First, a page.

Tjilenje Tje Ngwao to showcase Botswana’s rich culture

Tjilenje Tje Ngwao
Tjilenje Tje Ngwao

FRANCISTOWN: Tjilenje Tje Ngwao, a traditional group based in Francistown will host a cultural event at Nyangabgwe Hill to showcase Botswana culture on April 3.

The founder and director of the group, Ngwisiwa Ntogwa said they would first screen a documentary, which showcases Botswana culture, from traditional dances, food and traditional games, to poetry.  Ntogwa told Showbiz that after submitting a project proposal to them, the Ministry of Youth, Sport and Culture had given them P100, 000 in support of the event.

Ntogwa said on the day of the event, they would decorate the caves at Nyangabgwe Hill, adding that the elderly would be in one cave where they would share the history of Botswana. The other cave, he said, would house people playing traditional games such as diketo, mhele and koi (skipping rope) among others. He said several Cabinet ministers and councilors were also expected to grace the historical event.  Ntogwa added that they hoped that veteran Ikalanga jazz maestro Ndingo Johwa and popular award-winning ensemble Culture Spears would serenade the crowd with their melodic tunes.  “Culture unites people. What I saw when I was in India last year was amazing. Over five million people gathered in one place during the Mysore Dasar cultural event to exchange their beautiful culture and it was so uplifting,” he said. Ntogwa explained that before the documentary screening, they would show it in primary schools to educate young citizens about Botswana’s rich culture, so that they value it as the aspect of human development.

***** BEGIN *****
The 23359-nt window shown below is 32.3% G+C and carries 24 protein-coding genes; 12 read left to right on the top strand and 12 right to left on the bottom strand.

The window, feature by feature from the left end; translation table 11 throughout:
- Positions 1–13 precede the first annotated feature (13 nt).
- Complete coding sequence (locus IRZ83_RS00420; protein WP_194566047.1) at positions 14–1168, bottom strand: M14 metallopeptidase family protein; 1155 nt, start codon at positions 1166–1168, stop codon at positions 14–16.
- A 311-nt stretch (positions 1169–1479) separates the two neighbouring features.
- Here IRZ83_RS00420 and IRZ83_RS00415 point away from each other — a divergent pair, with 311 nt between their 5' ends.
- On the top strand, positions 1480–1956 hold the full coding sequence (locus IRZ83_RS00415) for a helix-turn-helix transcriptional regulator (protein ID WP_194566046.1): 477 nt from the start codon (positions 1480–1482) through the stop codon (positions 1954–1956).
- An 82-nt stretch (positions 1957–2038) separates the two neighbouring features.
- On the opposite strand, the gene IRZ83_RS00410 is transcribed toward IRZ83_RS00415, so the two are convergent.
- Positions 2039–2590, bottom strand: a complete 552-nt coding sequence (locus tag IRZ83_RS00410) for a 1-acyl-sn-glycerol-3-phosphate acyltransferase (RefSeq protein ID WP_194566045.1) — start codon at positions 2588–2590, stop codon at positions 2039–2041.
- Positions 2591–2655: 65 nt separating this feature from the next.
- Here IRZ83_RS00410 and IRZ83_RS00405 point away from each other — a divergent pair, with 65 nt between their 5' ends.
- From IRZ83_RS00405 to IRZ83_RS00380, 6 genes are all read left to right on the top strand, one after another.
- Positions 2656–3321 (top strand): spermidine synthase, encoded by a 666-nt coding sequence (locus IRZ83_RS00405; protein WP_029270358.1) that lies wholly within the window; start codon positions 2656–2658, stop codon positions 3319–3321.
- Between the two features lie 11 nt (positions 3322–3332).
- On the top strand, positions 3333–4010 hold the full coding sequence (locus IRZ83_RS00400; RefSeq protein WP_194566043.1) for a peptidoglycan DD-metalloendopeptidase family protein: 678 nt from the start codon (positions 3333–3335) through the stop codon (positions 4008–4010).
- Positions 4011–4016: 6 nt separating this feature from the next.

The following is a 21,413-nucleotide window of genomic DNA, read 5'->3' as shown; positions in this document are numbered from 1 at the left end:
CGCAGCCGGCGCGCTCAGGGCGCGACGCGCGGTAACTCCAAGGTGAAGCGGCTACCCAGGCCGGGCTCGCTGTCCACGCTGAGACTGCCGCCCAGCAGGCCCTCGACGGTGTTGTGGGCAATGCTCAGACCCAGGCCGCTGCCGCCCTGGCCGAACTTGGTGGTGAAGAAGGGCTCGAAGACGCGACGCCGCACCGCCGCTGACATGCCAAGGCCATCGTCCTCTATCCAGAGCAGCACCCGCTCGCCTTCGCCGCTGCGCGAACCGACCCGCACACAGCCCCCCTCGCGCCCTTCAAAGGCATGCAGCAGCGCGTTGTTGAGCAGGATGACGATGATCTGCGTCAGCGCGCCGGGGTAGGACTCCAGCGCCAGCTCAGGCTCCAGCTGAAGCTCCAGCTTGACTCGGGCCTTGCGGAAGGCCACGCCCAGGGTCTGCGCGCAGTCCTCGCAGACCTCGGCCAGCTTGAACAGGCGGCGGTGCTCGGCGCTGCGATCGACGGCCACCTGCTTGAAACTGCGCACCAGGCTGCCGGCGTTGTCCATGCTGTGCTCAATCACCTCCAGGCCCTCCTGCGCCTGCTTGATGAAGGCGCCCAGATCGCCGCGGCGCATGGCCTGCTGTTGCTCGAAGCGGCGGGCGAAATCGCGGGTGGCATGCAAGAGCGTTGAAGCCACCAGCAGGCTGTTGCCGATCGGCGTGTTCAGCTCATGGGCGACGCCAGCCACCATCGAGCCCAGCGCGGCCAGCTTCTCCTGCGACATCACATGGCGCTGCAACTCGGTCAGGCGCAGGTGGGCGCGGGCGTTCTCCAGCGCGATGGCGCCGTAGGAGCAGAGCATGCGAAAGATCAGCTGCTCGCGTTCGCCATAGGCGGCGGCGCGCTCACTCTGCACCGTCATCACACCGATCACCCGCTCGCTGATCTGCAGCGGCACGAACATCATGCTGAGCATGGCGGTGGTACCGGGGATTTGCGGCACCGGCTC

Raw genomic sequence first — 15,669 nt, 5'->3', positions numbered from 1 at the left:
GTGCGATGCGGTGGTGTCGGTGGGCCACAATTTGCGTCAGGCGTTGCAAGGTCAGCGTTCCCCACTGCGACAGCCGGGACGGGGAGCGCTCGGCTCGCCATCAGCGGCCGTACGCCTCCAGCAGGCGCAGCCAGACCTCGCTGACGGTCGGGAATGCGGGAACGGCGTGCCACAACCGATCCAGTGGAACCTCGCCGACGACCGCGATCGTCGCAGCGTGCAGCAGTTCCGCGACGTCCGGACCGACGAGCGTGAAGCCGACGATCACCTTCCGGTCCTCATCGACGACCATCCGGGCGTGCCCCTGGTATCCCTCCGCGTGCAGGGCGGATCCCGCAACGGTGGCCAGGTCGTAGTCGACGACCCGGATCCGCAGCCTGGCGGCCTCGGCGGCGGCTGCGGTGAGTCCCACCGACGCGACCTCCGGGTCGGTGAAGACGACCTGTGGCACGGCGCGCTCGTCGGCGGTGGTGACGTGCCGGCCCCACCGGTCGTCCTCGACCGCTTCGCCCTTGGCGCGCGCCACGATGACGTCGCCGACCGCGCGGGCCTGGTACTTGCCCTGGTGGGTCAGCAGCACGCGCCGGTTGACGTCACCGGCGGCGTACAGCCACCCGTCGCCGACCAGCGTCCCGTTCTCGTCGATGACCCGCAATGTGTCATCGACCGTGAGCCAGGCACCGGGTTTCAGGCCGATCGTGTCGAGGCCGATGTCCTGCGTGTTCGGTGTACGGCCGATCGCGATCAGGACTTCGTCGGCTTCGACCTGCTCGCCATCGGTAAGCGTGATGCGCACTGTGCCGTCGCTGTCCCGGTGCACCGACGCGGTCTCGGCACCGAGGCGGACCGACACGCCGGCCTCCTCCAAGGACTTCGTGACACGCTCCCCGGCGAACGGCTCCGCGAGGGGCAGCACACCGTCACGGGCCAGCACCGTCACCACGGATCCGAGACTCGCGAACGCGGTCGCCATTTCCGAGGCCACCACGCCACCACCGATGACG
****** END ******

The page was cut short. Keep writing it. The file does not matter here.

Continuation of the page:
“We aim to inform pupils about where their roots and where they are heading to. They should see culture and tradition as a link to their past and a pointer to their future. All this, in efforts to preserve our   knowledge and history,” he said.  He added that the Botswana culture was beautiful, and deserved to be practiced and preserved for future generations to enjoy.  Ntogwa also noted that youth would also be advised on moral principles.  “Youth nowadays lacks discipline, which contributes to the high rate of teenage pregnancy, school dropouts, as well as alcohol and drugs abuse,” he said.


Ntogwa noted that the Tjilenje Tje Ngwao mandate was to uplift youth of this country by taking them off the streets, encouraging positive bahaviour, and to help them be creative and innovative. He said if given the chance and properly invested into, youth could contribute to Botswana’s economic growth.

Ntogwa however expressed concern over people in the music industry who exploit young artists.  “What we have observed in the music industry is sad. Some dubious individuals use children who are hungry for success sexually, or they don’t pay them. Such people should be dealt with accordingly because they kill young people’s talented minds,” he said.

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